Marcel Mauss was explaining the definition of magic and its elements. 
Magic seems to be considered as an element that is opposed to religion and science. However, on page 11 of the book it states magic includes, "a whole group of practices which we seem to compare with those of religion." I agree with this statement because magic and religion is pretty similar in some aspects. These aspects include faith and believing something that is of a higher being.

The discussion of magic and religion in the book reminds me of something that I learned last quarter in my sociology of religion class. In the book, "Religion in Society: A Sociology of Religion" by Ronald Johnstone, it mentioned how magic is applied to religion. According to Johnstone, "Where magic is most likely to be practiced and condoned, people make little if any distinction between magic and religion or for that matter among scientific knowledge, religious knowledge, common sense knowledge, and magic. Knowledge is knowledge, be it scientific, religious or any other."

In the Johnstone's text it also contained a list of the similarities between Magic and Religion. Magic and religion has four similarities, according to Johnstone: 1) both are serious attempts to deal with and solve the basic problems people face; 2) both are based on faith in the existence and efficacy of powers that cannot be seen and can only be inferred by results; 3) both involve ritual activity, traditionally prescribed patterns of behavior; 4) both are bona fide elements of the group's larger culture and have well-defined norms and taboos to follow and observe. These similarities between magic and religion shows that both are not that much different after all. Both offer a supernatural answer when no solution is within reach by other means.

Religion is based on beliefs, rituals, and practices. Magic and religion both contain rituals. Both magic and religion can be found to be influential to all cultures. The following link is the wikipedia link that discuss more about magic and religion. It also mention how both are found in certain cultures and the aspect of it in artifacts and rituals 

An Analysis and Explanation of Magic’:
 Belief, The Effectiveness of the Ritual, Mana, and Collective States and Collective Forces
.Mauss states that he had gradually reduced his study of magic to an interest in‘Collective Forces’,
 he had found that they are active in both magic and religion. He believedthese forces could explain the whole of magic and its parts. He also mentions here that all knownmagic is continuous in nature and that its elements are just reflections of the same. Therepresentations seem to have sameness about them all throughout history. Magic is actually very simple, so the collective forces involved with them should also be as simple, which means themethods and use of those methods, by the magician, should once again be just as simple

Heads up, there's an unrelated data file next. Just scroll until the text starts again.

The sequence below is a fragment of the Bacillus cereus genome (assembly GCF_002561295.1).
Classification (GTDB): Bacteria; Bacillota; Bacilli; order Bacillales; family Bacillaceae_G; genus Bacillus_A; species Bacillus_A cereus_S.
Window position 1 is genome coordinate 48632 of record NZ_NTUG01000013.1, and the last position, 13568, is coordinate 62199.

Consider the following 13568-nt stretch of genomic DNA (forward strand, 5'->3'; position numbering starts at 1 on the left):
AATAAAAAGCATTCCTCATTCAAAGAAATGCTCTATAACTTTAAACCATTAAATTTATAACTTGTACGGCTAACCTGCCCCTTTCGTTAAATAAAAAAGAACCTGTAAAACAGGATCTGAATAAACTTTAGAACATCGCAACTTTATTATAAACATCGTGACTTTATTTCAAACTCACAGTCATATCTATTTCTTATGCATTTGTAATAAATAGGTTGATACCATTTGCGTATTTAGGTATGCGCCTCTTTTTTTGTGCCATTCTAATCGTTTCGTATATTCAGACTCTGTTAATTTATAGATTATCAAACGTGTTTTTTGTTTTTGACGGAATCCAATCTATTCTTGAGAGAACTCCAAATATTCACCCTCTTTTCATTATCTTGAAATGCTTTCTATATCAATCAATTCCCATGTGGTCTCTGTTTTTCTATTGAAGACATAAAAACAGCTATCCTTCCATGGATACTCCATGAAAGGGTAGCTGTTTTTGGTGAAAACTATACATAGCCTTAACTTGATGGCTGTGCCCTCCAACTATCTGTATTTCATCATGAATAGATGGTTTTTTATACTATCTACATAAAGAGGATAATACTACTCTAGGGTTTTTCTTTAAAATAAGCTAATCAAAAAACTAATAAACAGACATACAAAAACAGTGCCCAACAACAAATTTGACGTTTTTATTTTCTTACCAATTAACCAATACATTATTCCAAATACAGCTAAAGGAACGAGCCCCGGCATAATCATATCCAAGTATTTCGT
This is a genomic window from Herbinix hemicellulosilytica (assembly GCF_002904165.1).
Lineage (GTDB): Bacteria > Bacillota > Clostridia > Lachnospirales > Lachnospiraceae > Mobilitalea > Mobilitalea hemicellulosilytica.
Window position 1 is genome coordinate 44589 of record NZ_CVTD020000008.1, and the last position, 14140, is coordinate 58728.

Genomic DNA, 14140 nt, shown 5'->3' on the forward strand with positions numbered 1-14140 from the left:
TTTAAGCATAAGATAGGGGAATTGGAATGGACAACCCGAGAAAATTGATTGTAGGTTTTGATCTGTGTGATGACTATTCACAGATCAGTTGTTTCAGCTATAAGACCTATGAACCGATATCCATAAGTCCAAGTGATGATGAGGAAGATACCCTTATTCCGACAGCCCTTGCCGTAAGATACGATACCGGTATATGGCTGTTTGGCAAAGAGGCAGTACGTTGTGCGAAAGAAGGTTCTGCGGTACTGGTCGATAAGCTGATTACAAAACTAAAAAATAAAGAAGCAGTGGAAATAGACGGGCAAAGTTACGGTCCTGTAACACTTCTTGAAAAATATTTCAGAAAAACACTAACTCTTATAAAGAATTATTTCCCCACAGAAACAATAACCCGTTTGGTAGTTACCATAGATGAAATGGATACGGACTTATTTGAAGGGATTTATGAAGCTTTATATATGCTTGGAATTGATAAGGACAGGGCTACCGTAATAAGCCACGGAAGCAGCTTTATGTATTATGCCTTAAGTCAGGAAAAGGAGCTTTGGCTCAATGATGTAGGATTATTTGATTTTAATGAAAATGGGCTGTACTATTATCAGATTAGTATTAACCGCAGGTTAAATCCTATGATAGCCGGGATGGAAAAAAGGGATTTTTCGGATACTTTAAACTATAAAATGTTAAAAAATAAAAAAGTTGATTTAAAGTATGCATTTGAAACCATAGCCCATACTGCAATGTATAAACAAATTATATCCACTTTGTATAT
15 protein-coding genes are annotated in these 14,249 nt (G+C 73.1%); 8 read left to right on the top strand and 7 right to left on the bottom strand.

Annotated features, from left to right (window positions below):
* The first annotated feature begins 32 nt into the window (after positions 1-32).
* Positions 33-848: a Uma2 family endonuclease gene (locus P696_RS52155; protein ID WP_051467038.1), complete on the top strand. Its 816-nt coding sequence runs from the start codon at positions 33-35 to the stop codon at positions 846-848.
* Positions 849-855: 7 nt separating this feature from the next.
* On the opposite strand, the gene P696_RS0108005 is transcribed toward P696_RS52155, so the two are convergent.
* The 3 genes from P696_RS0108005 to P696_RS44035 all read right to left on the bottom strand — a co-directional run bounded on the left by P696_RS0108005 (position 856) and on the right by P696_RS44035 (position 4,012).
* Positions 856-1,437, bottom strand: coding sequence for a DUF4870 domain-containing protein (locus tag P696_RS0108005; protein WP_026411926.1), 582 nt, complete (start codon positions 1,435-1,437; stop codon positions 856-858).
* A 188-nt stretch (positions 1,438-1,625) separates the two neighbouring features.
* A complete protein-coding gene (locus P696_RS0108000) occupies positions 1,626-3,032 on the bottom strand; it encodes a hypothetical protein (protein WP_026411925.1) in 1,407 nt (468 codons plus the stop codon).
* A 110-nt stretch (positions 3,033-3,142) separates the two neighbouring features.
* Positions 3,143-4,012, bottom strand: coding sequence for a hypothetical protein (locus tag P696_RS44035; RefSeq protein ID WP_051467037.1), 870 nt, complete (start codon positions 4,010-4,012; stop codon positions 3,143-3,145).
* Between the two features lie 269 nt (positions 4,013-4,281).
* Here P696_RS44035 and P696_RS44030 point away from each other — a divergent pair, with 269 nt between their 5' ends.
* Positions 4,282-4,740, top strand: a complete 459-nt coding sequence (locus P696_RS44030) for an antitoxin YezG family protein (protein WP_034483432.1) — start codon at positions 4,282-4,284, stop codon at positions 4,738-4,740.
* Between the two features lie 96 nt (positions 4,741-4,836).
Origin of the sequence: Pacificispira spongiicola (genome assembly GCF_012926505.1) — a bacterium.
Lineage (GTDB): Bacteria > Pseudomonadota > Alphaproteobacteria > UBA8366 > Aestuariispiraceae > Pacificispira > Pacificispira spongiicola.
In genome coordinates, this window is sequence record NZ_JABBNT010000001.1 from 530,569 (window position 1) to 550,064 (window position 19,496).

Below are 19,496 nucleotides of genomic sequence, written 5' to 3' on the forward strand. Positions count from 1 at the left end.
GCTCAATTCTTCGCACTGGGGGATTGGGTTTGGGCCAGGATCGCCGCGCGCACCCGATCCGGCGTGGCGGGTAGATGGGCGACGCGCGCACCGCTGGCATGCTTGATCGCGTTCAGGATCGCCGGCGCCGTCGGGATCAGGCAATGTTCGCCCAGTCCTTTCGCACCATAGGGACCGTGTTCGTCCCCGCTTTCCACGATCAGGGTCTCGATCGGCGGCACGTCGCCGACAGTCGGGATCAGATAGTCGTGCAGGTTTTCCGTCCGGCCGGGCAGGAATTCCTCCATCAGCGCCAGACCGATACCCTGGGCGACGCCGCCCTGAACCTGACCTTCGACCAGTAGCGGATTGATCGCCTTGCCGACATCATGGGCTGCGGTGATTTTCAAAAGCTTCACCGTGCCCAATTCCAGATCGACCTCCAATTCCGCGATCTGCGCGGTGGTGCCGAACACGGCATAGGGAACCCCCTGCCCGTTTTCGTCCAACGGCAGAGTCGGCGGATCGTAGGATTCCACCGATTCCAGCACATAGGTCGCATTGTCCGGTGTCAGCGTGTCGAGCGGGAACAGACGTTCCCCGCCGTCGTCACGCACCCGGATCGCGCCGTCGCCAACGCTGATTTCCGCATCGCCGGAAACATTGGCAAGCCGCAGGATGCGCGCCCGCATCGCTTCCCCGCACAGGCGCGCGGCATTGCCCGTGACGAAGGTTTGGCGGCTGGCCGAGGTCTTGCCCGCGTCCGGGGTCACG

.Magic is thought of in one aspect like religion, either you believe in it or you do not. Onenegative thought on the subject could ‘topple’ the whole idea, bringing suspicion. “Even in our own days, spirits do not let non – believers into their midst”

.Under the effectiveness of ritual the author relates the following: 1. Sympathetic formulaswill not be enough to represent the total idea behind ‘Sympathetic Magic’. 2. The idea of magical
properties, themselves, cannot explain the belief in magical facts. 3. Demonology is better suitedto dealing with rites that involve demons 
definition of ‘Mana’, “Mana is not simply a force, a being, it is also an action, a quality and a state of being…it is said that all things have ‘Mana’…itis seen to be something mysterious, that which is a spiritual action between sympathetic beings” 
“Magic is a social phenomenon that gives form and shape to those poorly coordinated or impotent gestures by which the needs of the individual are expressed…itdoes this through ritual and renders them effective…magic is the most childish of skills and theoldest…magic is nature” 
by his and others prejudicial viewpoints. Mauss’s idea of looking at magic from both a historical and an analytical perspective was well thought out. 
The book would bevery useful for anthropological research. It has been mentioned that Mauss’s book is basically a book that looks at magic of primitive culturES